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Tokyo Apartments


Location is obviously very important when deciding where to live or find a new apartment. Often you don't really have much of a choice, but when you do it's important to consider several things. Living in Japan is challenging enough, but your choice of location can make things easier (or more difficult). Here are a few things to consider if you find yourself living in Tokyo.


Before anything else, you should consider where you want to live in relation to where you want to work. These days a lot of people want to live closer to their jobs. Personally I'd like to be within a 10 minute bike ride from where I work, but I know other people who would prefer a longer train ride so they can wind down (and perhaps avoid seeing too many students in their lives outside of school). Transportation to and from school can take up a lot of your time. It's not uncommon to travel 2 hours door-to-door, one-way each day.


In exchange for that lengthy train ride into and out of Tokyo each day, people who suffer longer commute times also enjoy the benefit of having much larger housing with cheaper rent. Living in most areas of Tokyo can get very expensive. Housing gets more affordable as you get further away from the train station, but that also becomes a hassle as you travel to work each morning. You can usually find a very large place to live for a fraction of the cost if you are willing to spend several hours each day traveling to work on crowded trains.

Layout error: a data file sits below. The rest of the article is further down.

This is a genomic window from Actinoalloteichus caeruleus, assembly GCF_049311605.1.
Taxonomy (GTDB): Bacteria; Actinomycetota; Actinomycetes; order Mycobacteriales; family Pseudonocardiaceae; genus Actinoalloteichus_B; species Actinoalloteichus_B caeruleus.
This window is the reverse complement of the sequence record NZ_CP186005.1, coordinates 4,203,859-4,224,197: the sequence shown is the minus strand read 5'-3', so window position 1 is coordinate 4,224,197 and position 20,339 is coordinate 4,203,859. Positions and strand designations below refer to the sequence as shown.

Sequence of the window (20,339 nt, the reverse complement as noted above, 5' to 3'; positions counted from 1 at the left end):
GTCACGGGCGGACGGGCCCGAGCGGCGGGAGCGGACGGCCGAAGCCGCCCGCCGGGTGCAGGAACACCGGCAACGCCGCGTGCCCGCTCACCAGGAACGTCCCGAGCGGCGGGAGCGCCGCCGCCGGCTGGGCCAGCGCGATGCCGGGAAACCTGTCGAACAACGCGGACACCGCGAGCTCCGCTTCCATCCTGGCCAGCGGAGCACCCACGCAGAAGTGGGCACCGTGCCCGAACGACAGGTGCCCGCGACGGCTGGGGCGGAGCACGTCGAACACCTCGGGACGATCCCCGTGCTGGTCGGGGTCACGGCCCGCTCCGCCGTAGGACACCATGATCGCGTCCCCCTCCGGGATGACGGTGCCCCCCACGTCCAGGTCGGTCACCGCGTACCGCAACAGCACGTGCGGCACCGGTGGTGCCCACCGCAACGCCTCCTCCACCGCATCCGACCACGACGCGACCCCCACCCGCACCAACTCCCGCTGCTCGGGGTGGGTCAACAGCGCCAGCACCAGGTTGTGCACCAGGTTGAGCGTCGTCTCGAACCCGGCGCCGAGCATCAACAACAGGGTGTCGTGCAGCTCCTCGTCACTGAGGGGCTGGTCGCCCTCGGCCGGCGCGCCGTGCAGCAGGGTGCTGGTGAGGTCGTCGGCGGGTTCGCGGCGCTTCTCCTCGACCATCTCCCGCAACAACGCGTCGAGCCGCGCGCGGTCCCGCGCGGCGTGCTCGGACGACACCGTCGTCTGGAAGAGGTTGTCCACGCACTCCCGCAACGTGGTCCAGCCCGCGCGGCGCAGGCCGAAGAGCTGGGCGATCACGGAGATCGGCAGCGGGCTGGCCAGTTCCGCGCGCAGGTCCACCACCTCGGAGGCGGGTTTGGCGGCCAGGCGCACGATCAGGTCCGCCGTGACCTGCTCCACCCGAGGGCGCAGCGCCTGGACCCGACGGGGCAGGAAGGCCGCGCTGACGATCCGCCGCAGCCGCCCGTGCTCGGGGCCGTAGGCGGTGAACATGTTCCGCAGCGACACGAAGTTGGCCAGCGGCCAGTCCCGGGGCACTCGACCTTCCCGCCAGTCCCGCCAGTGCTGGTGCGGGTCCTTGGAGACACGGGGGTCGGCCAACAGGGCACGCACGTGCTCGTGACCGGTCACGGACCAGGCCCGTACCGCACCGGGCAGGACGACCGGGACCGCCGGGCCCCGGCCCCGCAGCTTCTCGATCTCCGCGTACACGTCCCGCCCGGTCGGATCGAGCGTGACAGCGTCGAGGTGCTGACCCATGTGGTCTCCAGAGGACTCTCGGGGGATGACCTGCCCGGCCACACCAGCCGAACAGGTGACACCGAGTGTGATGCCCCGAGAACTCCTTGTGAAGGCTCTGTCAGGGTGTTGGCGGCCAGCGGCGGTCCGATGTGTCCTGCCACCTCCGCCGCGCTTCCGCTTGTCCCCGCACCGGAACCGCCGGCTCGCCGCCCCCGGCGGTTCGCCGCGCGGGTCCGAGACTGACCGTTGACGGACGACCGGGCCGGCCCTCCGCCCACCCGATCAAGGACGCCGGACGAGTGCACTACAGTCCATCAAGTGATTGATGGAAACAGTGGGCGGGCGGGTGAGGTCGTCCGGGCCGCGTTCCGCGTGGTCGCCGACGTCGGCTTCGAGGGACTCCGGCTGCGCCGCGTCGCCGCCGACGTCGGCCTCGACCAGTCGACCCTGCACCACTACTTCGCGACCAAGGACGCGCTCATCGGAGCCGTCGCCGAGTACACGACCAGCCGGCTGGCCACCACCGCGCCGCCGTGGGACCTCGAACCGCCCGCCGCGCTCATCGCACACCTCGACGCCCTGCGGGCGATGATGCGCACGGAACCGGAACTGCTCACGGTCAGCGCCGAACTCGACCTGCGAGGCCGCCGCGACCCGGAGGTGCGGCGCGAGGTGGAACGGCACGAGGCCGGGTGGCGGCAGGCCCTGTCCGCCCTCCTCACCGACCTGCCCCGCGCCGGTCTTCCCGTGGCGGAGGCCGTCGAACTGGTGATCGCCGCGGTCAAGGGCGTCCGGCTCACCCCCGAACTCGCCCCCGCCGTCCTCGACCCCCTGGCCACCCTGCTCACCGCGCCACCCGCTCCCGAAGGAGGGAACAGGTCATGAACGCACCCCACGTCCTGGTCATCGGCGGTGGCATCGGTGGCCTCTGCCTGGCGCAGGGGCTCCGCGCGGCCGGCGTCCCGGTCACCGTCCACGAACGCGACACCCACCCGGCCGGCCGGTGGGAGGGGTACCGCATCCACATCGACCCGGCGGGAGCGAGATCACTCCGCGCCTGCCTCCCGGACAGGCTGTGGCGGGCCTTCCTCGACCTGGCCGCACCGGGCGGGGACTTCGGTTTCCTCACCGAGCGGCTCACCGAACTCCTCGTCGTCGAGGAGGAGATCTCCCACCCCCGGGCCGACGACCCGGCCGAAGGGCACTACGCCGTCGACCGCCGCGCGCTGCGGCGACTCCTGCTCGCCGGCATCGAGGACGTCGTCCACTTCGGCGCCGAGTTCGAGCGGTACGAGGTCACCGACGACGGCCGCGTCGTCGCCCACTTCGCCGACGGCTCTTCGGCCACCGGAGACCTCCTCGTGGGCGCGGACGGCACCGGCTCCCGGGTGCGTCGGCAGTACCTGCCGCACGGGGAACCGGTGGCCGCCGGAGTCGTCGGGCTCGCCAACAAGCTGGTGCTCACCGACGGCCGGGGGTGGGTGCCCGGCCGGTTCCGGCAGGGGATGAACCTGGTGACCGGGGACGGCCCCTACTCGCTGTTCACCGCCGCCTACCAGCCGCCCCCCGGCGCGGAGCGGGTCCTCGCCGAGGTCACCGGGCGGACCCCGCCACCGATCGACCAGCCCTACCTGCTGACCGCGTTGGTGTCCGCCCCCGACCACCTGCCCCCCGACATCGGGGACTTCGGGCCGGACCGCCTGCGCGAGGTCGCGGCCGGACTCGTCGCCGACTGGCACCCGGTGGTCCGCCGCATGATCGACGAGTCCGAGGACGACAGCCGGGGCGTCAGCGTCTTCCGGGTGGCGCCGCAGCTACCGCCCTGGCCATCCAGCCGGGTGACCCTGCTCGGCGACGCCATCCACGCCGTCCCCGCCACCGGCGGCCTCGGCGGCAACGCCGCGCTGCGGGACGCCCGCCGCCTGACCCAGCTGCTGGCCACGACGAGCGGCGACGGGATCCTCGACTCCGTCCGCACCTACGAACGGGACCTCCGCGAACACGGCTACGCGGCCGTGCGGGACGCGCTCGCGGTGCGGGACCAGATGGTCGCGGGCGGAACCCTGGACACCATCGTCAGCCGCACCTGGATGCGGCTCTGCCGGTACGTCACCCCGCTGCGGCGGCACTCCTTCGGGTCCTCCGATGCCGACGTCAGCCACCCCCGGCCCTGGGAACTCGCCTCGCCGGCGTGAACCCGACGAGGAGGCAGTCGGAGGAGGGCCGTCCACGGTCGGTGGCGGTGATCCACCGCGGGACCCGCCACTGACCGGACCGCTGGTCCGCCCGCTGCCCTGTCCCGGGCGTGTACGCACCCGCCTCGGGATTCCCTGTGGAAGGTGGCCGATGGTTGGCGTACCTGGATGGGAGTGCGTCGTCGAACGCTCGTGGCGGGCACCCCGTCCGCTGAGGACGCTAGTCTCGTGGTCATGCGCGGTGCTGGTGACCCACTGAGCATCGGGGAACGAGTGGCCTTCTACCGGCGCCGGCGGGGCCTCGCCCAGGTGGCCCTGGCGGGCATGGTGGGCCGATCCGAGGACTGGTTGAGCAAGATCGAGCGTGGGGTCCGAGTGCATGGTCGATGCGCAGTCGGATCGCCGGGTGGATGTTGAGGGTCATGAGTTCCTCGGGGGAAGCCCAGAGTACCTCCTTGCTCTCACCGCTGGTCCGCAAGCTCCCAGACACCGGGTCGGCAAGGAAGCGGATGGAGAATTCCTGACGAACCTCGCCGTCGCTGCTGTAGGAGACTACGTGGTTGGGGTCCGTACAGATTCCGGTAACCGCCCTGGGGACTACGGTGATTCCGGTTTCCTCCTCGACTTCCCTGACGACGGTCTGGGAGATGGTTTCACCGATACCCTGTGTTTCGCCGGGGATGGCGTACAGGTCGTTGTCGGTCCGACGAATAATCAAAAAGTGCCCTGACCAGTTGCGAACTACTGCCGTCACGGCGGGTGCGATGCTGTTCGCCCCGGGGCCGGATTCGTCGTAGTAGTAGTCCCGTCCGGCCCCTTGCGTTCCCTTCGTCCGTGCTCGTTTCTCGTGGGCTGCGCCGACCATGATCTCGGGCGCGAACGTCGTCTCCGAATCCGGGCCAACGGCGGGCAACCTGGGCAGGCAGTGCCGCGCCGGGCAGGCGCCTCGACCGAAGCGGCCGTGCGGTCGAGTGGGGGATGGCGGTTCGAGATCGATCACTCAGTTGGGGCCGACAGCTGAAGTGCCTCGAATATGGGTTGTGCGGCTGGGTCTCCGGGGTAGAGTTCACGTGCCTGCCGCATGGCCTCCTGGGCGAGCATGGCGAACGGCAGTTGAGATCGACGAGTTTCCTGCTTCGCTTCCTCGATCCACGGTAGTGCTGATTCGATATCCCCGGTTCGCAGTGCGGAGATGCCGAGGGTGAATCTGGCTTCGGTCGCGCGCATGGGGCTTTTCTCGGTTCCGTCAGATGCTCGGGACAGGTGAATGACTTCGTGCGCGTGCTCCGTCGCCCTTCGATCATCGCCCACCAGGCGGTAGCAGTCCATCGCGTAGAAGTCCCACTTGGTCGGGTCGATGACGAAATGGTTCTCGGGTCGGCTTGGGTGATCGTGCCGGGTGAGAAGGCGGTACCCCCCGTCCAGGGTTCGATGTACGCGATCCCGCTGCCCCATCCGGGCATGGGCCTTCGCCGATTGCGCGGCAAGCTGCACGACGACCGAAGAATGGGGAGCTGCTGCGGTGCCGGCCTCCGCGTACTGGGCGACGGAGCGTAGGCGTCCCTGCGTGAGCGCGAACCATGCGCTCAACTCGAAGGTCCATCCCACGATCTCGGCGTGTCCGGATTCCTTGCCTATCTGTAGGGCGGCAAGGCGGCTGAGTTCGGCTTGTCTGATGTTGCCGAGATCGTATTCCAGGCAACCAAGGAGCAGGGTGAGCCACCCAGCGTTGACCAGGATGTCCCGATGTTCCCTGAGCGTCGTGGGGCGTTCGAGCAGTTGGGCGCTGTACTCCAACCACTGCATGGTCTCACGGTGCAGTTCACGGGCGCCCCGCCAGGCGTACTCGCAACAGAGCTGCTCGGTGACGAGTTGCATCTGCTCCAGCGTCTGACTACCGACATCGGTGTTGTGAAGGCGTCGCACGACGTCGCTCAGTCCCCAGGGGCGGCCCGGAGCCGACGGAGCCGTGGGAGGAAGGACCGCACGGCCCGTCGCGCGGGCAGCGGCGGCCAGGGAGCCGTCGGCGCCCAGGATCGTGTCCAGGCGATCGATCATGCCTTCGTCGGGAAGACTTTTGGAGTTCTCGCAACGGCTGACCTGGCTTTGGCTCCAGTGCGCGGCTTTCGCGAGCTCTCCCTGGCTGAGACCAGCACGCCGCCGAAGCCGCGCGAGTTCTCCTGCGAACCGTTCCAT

One more thing you might consider when choosing a place within Tokyo has to do with those crowded trains. Most trains headed toward the downtown areas of Tokyo are incredibly crowded in the mornings, and equally as crowded in the opposite direction in the evenings. Consider yourself very lucky if you manage to find a) a job on the outskirts of Tokyo or in Chiba/Saitama/Kanagawa and b) housing closer to the middle of Tokyo. Think about how lovely each day would be if you could sit down on the train each morning and have a relaxing ride to work without all the stress of having a few elbows in your ribs.


If you can speak Japanese relatively well, visiting a few local apartment search companies in the area you'd like to find an apartment can be extremely useful. If not, grab a friend to help you out. Good luck finding a great place to live in the city!

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